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The Fox and the Stork

A school project.
by

Kiera Young

on 21 May 2013

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Transcript of The Fox and the Stork

By Kiera Young Shallow Dish and Narrow Jar Example The theme of this story is, "Do not play tricks on your neighbors unless you can stand the same treatment yourself." Using the same quote used under allusion... Ex: The story is a non-fiction, fantasy. 3 This theme can also be considered as the resolution (denouement), as an allusion, and an archetype. Ex: Exposition
Setting
Conflict
Rising action
Climax
Falling action
Resolution/ Denouement Exposition: Fox has an idea to trick the stork because he finds him amusing.
Setting: during dinner Rising action: Fox invites Stork to dine with him and decides to serve soup in a shallow dish. Stork, because of the shallow dish, could only wet the tip of his beak. Afterwords, the angry stork invites the fox to dine with him. Climax: The fox arrives only to find that he was fooled by his own trick. Falling action: Fox lost his temper, but the stork stayed calm. Resolution/ Denouement: The stork responds to Fox saying, "Do not play tricks on your neighbors unless you can stand the same treatment yourself." In the story, the author's purpose is... To give a lesson about how to treat others. Considering that it is what the very last phrase concludes with, I do believe that this is all the author wishes to say. Ex: Personification "The Fox one day thought of a plan to amuse himself at the expense of the Stork, at whose odd appearance he was always laughing." "... dine with me today," he said to the Stork smiling to himself..." "For dinner, the Fox served soup." "... Stork served a fish dinner that had a very appetizing smell." Ex: Stork: flat/ static
Fox: flat/ static I do not believe there was much room in the story to change the characters from where they started, and they were very simple characters. Ex: "Do not play tricks on your neighbors unless you can stand the same treatment yourself." It is a reference to the Golden Rule: "Treat others the way you would like to be treated." It is a very common idea in many cultures Conflict: Starts when the Fox makes a calculated decision to play a trick on the Stork Ex: The Fox, as a symbol, is sly, wise, sneaky, and cunning

The Stork is known for carrying children in white cloth No where does the stork symbolize wisdom or cunning, so why did the fox lose his temper while the stork taught the lesson? I have no idea why the three is here, I tried my best to get rid of it. Most imagery in the story revolves around sight. ...very shallow dish... ...wet the tip of his bill. ...made a great show of enjoyment. ...served in a tall jar with a very narrow neck. ...long bill... The style is... Simple Not very elaborate A serious tone Not too wordy... No difficult words to understand. It is difficult to tell who the protagonists and antagonists are. I believe the Fox is the protagonist. He was introduced first. The Stork I would believe to be the antagonist. As he was introduced to the story second. However, they are both important characters, and the Fox is against the Stork. It might even be the other way around. The Fox and the Stork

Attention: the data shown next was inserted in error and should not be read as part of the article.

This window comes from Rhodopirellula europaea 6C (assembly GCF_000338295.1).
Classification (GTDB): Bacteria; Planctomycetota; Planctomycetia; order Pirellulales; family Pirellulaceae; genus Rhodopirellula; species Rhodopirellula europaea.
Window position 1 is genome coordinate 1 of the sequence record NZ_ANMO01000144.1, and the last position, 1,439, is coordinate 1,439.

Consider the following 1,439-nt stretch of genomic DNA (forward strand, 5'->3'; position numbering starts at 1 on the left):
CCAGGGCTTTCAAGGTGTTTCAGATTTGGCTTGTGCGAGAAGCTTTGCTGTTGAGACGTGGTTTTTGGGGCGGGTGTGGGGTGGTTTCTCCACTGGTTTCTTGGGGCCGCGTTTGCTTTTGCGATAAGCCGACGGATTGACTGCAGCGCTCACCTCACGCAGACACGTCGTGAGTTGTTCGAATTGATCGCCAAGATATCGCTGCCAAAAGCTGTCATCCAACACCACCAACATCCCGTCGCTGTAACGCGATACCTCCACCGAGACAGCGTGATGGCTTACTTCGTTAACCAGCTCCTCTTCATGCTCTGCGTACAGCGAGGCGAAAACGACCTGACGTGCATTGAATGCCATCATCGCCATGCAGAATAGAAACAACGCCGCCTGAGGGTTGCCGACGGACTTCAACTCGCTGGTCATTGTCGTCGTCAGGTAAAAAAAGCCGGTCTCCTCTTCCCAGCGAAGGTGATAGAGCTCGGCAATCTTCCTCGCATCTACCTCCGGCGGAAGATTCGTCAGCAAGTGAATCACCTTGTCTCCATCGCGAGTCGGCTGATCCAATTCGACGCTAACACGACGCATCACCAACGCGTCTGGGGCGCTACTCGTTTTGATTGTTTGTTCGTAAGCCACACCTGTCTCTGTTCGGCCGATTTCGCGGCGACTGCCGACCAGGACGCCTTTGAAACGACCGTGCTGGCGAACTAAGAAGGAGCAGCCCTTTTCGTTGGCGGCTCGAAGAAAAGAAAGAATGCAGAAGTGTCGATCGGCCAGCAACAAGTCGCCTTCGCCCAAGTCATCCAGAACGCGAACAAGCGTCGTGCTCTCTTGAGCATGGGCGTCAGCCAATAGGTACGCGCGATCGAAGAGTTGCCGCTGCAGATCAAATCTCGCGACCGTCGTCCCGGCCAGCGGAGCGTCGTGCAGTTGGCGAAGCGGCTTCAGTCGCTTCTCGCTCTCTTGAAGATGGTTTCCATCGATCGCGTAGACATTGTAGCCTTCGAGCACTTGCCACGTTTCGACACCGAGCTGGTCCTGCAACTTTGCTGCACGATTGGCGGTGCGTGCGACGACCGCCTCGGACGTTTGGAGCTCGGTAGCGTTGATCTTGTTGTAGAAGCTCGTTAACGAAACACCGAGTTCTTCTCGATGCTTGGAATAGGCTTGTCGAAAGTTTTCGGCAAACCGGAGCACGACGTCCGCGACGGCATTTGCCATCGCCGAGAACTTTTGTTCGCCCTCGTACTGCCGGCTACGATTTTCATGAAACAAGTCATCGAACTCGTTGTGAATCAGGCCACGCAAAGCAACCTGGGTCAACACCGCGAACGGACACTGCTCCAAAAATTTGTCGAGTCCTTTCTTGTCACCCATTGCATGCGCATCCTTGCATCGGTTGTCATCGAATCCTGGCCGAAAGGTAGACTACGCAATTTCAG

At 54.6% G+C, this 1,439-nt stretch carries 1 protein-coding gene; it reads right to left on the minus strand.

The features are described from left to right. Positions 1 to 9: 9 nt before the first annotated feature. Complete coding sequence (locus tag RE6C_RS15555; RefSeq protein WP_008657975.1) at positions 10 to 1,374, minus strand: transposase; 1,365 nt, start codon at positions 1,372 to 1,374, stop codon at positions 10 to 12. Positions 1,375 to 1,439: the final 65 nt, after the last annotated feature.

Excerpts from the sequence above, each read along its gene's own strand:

by Aesop
The Fox one day thought of a plan to amuse himself at the expense of the Stork, at whose odd appearance he was always laughing.
"You must come and dine with me today," he said to the Stork, smiling to himself at the trick he was going to play. The Stork gladly accepted the invitation and arrived in good time and with a very good appetite.
For dinner the Fox served soup. But it was set out in a very shallow dish, and all the Stork could do was to wet the very tip of his bill. Not a drop of soup could he get. But the Fox lapped it up easily, and, to increase the disappointment of the Stork, made a great show of enjoyment.
The hungry Stork was much displeased at the trick, but he was a calm, even-tempered fellow and saw no good in flying into a rage. Instead, not long afterward, he invited the Fox to dine with him in turn. The Fox arrived promptly at the time that had been set, and the Stork served a fish dinner that had a very appetizing smell. But it was served in a tall jar with a very narrow neck. The Stork could easily get at the food with his long bill, but all the Fox could do was to lick the outside of the jar, and sniff at the delicious odor. And when the Fox lost his temper, the Stork said calmly:
Do not play tricks on your neighbors unless you can stand the same treatment yourself. Characters Author's Purpose Allusion Plot Genre Theme The Fox and the Stork Literary Terms a subject of discourse, discussion, meditation, or composition; topic a class or category of artistic endeavor having a particular form, content, technique, or the like the plan, scheme, or main story of a literary or dramatic work, as a play, novel, or short story the reason for why the author wrote the written work the aggregate of features and traits that form the individual nature of some person or thing a passing or casual reference; an incidental mention of something, either directly or by implication Archetype Irony Imagery an outcome of events contrary to what was, or might have been, expected, or the use of words to convey a meaning that is the opposite of its literal meaning the formation of mental images, figures, or likenesses of things, or of such images collectively Figurative Language Style/ Tone Protagonist/ Antagonist speech or writing that departs from literal meaning in order to achieve a special effect or meaning Style: a distinctive, formal, or characteristic manner of expression in words, music, painting, etc Tone: general aspect, quality, or style Protagonist: the leading character Antagonist: the force that opposes the protagonist
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